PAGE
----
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I know that simple past is used to talk about:

  1. Completed action in the past (with specific time)
  2. A series of completed action
  3. Duration in the past
  4. Habits in the past
  5. Past facts or generalizations

And as I understand that you should not use a specific time with last four uses but you must use a specific time for the first use to be grammatically correct, according to:

https://www.englishpage.com/verbpage/simplepast.html

But, I still see some sentences without a specific time, such as These sites:

https://www.grammar.cl/english/past-tense.htm

I went to the beach

https://www.studyandexam.com/past-simple-tense.html

I ate an apple

https://www.grammarly.com/blog/simple-past/

We won several medals

And more.

Now I am so confused when to use specific time or not, then when should we use a specific time?

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    Hello, Mohammed. The trouble is, example sentences are almost always presented without context. Imagine the narrative << When lunchtime arrived, we all sat down on some conveniently shaped rocks. I wasn't that hungry, though everyone else seemed to be. They had soon polished off stacks of sandwiches, sausage rolls, pasties and the like. I ate an apple. >> (Specific time, lunchtime.) – Edwin Ashworth Aug 10 at 14:08
  • Hello Edwin, As I understood, the idea that there must be a specific time in the mind of the listener , regardless if it's mentioned or not. If there is a specific context that is understood in one way (in one specific time) there is no important to mention it ,other than this you must mention a specific time. Is that correct ? – Mohammad Alshareef Aug 10 at 14:23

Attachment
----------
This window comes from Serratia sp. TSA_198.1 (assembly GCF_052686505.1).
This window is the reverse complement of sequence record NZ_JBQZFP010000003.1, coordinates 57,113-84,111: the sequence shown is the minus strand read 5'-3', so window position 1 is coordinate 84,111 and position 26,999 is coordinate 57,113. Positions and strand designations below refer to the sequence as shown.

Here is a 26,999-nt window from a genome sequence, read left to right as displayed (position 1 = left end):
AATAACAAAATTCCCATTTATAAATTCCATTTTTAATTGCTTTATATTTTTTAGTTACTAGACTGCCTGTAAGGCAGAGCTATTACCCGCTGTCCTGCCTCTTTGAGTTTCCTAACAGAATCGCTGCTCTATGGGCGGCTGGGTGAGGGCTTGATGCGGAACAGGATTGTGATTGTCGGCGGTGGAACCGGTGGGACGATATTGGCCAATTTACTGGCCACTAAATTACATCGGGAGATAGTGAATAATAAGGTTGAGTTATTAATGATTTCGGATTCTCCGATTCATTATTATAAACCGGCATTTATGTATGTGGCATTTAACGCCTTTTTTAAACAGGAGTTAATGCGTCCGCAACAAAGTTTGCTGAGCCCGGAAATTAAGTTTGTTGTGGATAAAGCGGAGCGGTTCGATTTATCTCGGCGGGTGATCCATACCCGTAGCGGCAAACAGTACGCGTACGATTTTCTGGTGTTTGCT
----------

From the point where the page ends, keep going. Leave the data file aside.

• None of your 'awkward' examples sounds good as a 'standalone' sentence. But there are contexts (eg "Where did you get to last Friday?" ... "I went to the beach.") where they're totally acceptable. But I'm fairly sure that you're right, there is (I'll hedge – almost always –) a specific time / event / more general context that both know that the listener is aware of. – Edwin Ashworth Aug 10 at 14:49
  • Is that right not to use a specific time with duration on the past (without a context) such as : I lived in London for two years ? – Mohammad Alshareef Aug 10 at 14:57
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    I can't imagine just walking up to a stranger and giving a bare "Hello. I lived in London for two years." – Edwin Ashworth Aug 10 at 15:32
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You 3 sentences are grammatically correct. However, they do not really make much sense, because there is no context. Generally speaking, any statement without its context will sound 'weird' because it will not relate to anything the receiver knows. Example:

A - I ate an apple.

B - Huh, what are you talking about?

A - You asked me if I was hungry. No, I'm not, I ate an apple 10 minutes ago.

B - Okay.

The time marker may not be present in the sentence itself, but it has to be mentioned somewhere before, so as to prevent any misunderstanding.